While many otherwise healthy adults consider end-of-life preferences and care, this difficult subject can become even more important during cancer treatments. If you have attempted an advance directive discussion with your loved ones, you already know that it can be a conversation full of charged emotions and opinions.
However, what can you do if your preferences are in stark contrast with those of caring family members and friends? Here are a few ways to make sure your wishes are honored, while being gentle with the people who love you in the midst of disagreement.
Provide Insight Into Your Point of View
For many family members or friends, hearing your wishes for a Do Not Resuscitate (DNR) order can be shocking or upsetting. If you are met with disagreement or denial when you talk about your end-of-life decisions, you can use something called substituted judgment.
This tactic, according to the National Institutes of Health, encourages family members to look at the situation from your point of view. If you want to try this approach as a way to help family members see your side of the decision, use phrases that express your daily trials or challenges. Don’t be overly dramatic, but use concrete examples instead.
For example, you could tell your loved ones, “The last time I had CPR, I was sore for three months and in the hospital for two months. I missed my daughter’s recital and quality time at home while I was in critical care in the hospital. My quality of life was not good, and still is not good. These are just a few reasons that I believe a DNR order would best suit me and my situation.”
Don’t Have a Conversation While Depressed or Angry
Choosing your advance directives is a serious decision that you should do with counsel from your doctor, psychologist, spiritual advisor, trusted friends and close family. However, once you’ve made your decision and discover that your loved ones do not agree, do not attempt to have another conversation while you’re feeling depressed or angry.
Reapproaching the conversation is an excellent idea, and you may have to have the talk a few times together, but it will not be productive if you come into the discussion feeling angry or upset. Of course, you are certainly entitled to your emotions, and it may seem strange to not be able to share those with your loved ones during this difficult conversation, but you can always debrief these emotions later, after the discussion has taken place. You’ll feel more objective and able to express your point of view if you do so from a less emotional place.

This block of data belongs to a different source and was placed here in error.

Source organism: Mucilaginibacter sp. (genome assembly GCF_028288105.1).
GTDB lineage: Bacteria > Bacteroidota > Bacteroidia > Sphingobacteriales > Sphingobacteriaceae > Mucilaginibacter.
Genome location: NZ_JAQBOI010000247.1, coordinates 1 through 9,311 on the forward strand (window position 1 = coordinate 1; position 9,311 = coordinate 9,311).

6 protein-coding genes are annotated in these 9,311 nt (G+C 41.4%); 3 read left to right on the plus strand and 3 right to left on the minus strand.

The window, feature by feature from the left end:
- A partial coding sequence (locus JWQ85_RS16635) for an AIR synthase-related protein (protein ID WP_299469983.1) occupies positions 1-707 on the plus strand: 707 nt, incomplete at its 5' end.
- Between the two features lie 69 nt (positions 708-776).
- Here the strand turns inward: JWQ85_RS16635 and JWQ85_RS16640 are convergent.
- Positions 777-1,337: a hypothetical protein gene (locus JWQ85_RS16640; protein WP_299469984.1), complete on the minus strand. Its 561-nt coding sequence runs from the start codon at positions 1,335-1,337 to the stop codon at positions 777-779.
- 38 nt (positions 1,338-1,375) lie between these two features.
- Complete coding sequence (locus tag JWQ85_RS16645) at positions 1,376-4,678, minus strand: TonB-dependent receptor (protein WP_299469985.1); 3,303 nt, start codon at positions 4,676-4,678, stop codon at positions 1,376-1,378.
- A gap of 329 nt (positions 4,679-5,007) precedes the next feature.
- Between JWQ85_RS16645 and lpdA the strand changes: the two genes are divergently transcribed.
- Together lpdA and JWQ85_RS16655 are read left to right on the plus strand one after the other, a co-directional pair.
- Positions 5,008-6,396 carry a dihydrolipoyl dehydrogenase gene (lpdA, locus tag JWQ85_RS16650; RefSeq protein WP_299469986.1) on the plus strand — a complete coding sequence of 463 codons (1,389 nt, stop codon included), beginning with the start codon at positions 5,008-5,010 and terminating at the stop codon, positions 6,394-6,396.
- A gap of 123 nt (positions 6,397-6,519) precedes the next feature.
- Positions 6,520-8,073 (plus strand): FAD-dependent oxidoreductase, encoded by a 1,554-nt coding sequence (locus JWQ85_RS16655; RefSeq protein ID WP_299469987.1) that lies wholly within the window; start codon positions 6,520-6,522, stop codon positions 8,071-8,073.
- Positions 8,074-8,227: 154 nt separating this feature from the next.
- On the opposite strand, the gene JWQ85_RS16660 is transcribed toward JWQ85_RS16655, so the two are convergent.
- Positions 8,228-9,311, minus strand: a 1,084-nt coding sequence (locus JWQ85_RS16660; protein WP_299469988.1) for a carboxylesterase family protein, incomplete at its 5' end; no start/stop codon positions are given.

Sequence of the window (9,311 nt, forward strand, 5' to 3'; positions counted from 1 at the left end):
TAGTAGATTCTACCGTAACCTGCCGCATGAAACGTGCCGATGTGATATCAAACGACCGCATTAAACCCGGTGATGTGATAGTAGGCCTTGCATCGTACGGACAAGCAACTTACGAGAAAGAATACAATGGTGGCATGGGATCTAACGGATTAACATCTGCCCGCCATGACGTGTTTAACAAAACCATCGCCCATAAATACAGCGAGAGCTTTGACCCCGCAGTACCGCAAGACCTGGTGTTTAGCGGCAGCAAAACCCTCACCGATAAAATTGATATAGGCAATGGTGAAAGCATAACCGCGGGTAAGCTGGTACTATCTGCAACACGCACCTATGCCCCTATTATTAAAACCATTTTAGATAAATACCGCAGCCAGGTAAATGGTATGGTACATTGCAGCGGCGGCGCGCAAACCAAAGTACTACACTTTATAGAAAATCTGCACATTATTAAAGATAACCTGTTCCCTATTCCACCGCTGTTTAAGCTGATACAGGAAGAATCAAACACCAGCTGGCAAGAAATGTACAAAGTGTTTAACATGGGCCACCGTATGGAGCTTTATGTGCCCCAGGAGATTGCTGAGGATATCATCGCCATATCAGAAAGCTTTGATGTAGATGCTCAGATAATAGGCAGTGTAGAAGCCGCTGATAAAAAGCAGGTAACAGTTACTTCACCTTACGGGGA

Write It Down
If you find that you’re having problems having a conversation with your family about their differing opinions and reapproaching the subject only falls on deaf ears, try writing to them instead. Many times, writing down your reasons can give your loved ones the space and time they need to read (and reread) your thoughts, so they can truly see your point of view.
Find Other Support
Sometimes, having someone in your corner can make your advance directive discussion go better. Ask your oncologist, social worker, counselor or spiritual advisor to come to the meeting with you. This professional has experience working in these exact situations and can often bring a fresh perspective as you try to communicate with your loved ones.
Remember Your Decision
No matter who agrees or doesn’t agree with you, your advance directives and end-of-life wishes are solely your own. Certainly, it would be wonderful if your trusted friends and close family members could agree with your decision, but if that doesn’t happen, you can rest assured that your decision is yours alone.
This is an emotionally charged time, and you may find yourself playing caregiver to your loved ones as they come around to your end-of-life choices. However, with a gentle hand and loving explanation (and a lot of patience), your loved ones should rally to support you and your decisions.
Palliative Services at UVA Cancer Center can help you through these difficult decisions and conversations.Learn More